IT technologies have grown exponentially more complex over the years. In order to stay up to speed, cyber defence teams have to be able to scale defence capabilities without requiring linear growth in resources.
“Scale and effectiveness became an essential condition for success in cyber defence, replacing manual efforts with automated ones,” he says. “It is essential to work with the right tooling that allows us to contextualise all the dots and signals into a clear picture. This saves substantial amounts of time in prevention, detection, investigation and response, and increases the ROI of the security spending.
“The sophistication of the attackers requires better contextualisation, and a more adversarial point of view by the defence teams. Having the effective ability to defend the different dynamic environments and workloads on-prem and in-cloud requires robust automation and correlation capabilities to be up to speed with the pace of technology. Things that could have been manual in the past, can’t be done in a manual fashion any more.”
What is Proactive defence?
“In the past, the common defence assumption of security teams was that an organisation was not compromised until proven otherwise. This was in alignment with the perimeter defence approach. With the changing of the paradigm into the mental model of ‘Assumed Compromise’, organisations now have to act as if the attackers are already in their environment. Still, making a working assumption that adversaries have access to the environment is different from assuming they have achieved their goals of stealing sensitive information or performing other impactful attacks like ransomware.
“In most mature organisations, for attackers to have a substantial impact or potential economic benefits, they would need to perform quite a complex operation, jumping from place to place carefully, exploiting any potential ‘digital holes’ found.
Proactive defence methodology assumes that the attackers are somewhere on their way from an initial access point towards the company data. In order to detect those potential attackers, defence teams deploy numerous types of cyber-traps called ‘detections’, and also actively hunt the attackers on their way,” Ariel outlines.
For the uninitiated, these descriptions really give one a sense of cyber warfare. In order to be successful in that, it is important to have the telemetry stored in an easily accessible fashion for longer terms, and to have tooling that can support security teams in making hunting efficient with all that information.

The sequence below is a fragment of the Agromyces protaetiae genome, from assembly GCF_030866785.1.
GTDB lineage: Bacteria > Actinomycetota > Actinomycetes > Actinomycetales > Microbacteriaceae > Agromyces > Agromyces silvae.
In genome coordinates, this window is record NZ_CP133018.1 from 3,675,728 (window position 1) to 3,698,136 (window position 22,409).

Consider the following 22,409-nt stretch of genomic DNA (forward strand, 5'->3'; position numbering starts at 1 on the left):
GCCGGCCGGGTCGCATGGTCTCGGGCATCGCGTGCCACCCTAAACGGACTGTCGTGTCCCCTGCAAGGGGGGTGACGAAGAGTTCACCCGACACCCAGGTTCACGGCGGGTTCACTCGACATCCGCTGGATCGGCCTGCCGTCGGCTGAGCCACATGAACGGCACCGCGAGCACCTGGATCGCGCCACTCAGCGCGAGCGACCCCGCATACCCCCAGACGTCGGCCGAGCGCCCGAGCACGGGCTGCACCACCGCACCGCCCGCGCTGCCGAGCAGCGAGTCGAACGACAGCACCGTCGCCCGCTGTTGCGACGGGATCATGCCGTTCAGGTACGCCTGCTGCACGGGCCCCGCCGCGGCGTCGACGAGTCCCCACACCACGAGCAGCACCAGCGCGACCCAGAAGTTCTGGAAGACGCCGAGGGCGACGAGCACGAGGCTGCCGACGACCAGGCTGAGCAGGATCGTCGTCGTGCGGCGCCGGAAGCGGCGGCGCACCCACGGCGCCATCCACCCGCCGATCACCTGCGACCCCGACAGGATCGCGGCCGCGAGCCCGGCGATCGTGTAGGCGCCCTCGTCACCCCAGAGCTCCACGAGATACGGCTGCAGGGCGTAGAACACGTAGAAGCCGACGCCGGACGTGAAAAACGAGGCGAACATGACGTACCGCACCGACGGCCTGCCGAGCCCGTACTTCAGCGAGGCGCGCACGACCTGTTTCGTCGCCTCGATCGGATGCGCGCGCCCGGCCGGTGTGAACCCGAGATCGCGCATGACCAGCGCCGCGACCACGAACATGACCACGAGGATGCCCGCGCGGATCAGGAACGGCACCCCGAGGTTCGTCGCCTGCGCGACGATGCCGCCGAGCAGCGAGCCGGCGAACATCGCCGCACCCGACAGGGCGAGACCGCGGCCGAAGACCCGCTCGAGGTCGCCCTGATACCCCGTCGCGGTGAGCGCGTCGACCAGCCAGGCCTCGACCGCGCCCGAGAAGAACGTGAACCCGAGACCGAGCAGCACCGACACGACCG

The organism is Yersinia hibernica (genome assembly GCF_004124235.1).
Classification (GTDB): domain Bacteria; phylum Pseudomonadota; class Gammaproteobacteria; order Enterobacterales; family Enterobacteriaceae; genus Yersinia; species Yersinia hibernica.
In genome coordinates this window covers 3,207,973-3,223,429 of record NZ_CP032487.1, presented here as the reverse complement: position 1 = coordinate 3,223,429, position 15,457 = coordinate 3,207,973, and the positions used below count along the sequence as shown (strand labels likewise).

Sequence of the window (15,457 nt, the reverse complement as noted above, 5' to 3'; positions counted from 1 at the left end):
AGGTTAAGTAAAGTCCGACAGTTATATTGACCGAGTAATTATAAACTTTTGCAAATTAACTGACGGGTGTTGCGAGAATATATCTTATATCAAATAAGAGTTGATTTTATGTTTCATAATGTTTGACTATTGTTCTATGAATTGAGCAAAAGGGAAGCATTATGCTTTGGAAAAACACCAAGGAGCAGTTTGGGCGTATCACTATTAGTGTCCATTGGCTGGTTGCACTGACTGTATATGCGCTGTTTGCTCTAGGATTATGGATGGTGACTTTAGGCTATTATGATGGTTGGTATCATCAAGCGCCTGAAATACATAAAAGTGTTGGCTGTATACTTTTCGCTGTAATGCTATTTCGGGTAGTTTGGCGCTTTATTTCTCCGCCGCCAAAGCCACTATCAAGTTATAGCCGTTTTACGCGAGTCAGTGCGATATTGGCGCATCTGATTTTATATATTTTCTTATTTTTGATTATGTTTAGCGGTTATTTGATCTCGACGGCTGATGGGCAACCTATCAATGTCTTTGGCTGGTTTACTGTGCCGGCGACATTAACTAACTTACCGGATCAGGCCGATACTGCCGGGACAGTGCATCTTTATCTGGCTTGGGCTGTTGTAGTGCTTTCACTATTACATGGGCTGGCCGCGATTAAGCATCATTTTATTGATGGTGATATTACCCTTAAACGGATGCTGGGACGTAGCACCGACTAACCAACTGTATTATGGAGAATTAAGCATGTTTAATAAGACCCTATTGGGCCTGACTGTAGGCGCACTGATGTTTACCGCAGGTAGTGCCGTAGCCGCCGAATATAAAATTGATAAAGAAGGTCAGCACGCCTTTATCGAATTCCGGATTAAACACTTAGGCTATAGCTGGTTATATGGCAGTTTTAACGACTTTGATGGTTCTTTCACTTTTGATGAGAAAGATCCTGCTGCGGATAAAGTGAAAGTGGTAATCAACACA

“In today’s landscape, it is key to have more data rather than less, making less painful tradeoffs between which log source to save and for how long. With partial telemetry, the ability to efficiently hunt sophisticated attackers becomes limited.”
Pitfalls in cyber threat detection and response
“Some of the pitfalls cyber security defence teams encounter result from doing cyber defence in a silo, without being fully aware of both the full attack surface and the most important business assets. This may lead to a security ‘comfort zone’, where there may be over-investment in defence of certain points, while other major blind spots are not properly defended and there’s a lack of awareness and risk acceptance from the business. These disconnected situations may result in a negative scenario,” says Ariel.
“There is also limited raw telemetry collection and retention, which impedes the ability to detect, hunt or investigate cyber attacks. Cyber defence teams do not always have a clear and open view of the threat landscape, or of the adversarial point of view. In such cases, it is almost impossible to provide proper cyber defence to the business,” he continues to explain. “The defence would be passive, driven by native alerts coming from security tools, lacking the holistic understanding of the ‘3D chess game’ we play every day with our adversaries, as cyber defence professionals.”
Another potential pitfall in security defences is that it's common to see security organisations that simply don’t measure the right KPIs. “If you don’t define the KPIs properly,” says Ariel, “you’ll be creating the wrong incentives for the security teams, which will eventually lead to ineffective resource allocation, low team effectiveness and, potentially, to cyber compromise.”